Article on StrengthCoach- “The Golden Arches”- Max Prokopy


Sports performance coaches should always be working to enhance athletes’ best qualities while mitigating the risky parts of a profile.  It could be nutrition, work ethic, or a bum wrist.  One of the most common tendencies I see is quad- or knee-dominant gait.  Since most athletes run, this is pretty important.  I think most of us combat this tendency.  It’s a constant struggle to get the hips back into the spotlight.

The joint-by-joint approach tells us the knee should be stable.  More precisely, the knee should be mobile in the sagittal plane and stable in the frontal and transverse.  That’s pretty much what running is: control the frontal/rotational forces to safely apply power.  The knee musculature can’t do this by itself.  It needs help from above and below.  Let’s take a look at how we can connect these things for a more robust athlete.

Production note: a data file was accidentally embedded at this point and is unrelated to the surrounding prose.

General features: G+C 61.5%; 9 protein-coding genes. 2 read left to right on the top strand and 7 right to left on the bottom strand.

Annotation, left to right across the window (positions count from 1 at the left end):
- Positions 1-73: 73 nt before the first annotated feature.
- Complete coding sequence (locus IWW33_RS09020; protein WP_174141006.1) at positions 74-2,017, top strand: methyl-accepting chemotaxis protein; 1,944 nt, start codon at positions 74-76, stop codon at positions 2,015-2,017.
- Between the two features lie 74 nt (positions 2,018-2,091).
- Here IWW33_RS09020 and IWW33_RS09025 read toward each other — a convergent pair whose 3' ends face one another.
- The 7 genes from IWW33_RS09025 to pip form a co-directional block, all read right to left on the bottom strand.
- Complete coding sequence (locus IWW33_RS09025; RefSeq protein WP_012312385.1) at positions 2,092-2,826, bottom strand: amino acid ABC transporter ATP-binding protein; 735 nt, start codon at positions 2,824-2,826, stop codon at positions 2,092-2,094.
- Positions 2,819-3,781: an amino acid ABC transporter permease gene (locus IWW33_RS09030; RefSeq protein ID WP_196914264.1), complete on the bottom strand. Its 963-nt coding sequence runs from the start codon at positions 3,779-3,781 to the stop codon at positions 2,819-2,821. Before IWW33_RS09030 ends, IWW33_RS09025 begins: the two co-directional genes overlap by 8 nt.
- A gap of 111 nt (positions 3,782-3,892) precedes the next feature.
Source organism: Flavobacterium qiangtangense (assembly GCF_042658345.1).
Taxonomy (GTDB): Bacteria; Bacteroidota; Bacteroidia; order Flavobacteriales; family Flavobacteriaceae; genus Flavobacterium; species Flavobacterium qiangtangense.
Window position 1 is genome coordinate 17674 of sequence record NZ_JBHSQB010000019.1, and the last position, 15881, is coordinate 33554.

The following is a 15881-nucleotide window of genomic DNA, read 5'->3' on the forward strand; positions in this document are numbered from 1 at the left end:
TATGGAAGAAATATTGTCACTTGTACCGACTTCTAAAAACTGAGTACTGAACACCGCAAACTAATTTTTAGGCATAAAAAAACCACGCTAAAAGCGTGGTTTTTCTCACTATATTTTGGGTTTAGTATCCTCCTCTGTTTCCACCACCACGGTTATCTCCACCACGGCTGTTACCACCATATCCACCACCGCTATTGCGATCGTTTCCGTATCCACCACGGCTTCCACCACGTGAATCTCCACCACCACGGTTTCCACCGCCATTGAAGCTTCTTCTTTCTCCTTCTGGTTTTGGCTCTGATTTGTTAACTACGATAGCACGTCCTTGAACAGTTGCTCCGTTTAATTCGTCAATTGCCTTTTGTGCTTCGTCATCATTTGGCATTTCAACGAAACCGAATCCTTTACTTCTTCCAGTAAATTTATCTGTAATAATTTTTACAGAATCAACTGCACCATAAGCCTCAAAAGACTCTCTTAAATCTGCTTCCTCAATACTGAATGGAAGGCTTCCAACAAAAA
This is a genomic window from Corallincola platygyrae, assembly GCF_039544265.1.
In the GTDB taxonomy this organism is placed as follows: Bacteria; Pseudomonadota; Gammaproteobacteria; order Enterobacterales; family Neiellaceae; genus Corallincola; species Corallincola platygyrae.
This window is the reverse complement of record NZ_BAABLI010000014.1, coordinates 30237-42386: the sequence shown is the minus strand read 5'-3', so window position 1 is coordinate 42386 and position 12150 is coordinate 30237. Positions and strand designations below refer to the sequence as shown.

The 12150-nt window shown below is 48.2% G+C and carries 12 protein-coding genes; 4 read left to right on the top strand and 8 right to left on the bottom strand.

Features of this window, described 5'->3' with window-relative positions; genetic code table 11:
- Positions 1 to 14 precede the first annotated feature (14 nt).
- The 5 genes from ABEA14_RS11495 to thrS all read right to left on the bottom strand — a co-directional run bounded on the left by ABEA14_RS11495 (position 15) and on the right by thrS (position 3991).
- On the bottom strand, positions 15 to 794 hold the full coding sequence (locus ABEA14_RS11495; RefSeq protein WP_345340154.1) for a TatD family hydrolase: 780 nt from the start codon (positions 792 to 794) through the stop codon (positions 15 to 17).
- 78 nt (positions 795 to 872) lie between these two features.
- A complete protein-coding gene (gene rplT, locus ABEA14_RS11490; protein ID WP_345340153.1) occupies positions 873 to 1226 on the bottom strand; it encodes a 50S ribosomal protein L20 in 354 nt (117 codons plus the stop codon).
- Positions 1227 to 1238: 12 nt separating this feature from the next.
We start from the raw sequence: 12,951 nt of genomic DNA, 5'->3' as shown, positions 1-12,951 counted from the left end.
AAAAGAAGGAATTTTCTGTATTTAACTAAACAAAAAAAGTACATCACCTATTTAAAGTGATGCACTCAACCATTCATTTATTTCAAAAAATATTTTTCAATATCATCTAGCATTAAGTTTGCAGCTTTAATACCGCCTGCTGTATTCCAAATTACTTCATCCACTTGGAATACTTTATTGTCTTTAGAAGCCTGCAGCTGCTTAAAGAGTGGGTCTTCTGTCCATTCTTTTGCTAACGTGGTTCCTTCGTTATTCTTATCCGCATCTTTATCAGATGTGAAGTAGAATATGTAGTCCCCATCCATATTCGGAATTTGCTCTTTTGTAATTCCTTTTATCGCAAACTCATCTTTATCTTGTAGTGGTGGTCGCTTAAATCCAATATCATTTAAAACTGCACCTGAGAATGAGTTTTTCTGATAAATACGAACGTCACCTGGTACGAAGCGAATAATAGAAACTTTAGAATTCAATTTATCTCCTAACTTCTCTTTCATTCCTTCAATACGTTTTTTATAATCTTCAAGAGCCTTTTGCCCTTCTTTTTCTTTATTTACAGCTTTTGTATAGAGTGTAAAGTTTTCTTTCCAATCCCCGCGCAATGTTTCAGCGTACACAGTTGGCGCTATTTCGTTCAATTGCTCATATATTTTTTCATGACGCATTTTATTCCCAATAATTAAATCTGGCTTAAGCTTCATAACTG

The Hip

A good coach won’t need much convincing on the value of the glutes.  They have the best lever arm and muscle fiber type for the job.  There is a place in our world for hip isolation exercises.  I’ll simply say I prefer to teach or tune core stability first.  McGill, DNS, PRI, and a bunch of other paradigms would seem to converge on this basic concept.  Whenever experts from a bunch of different approaches tell me the same thing, I’m going to listen.

The Foot

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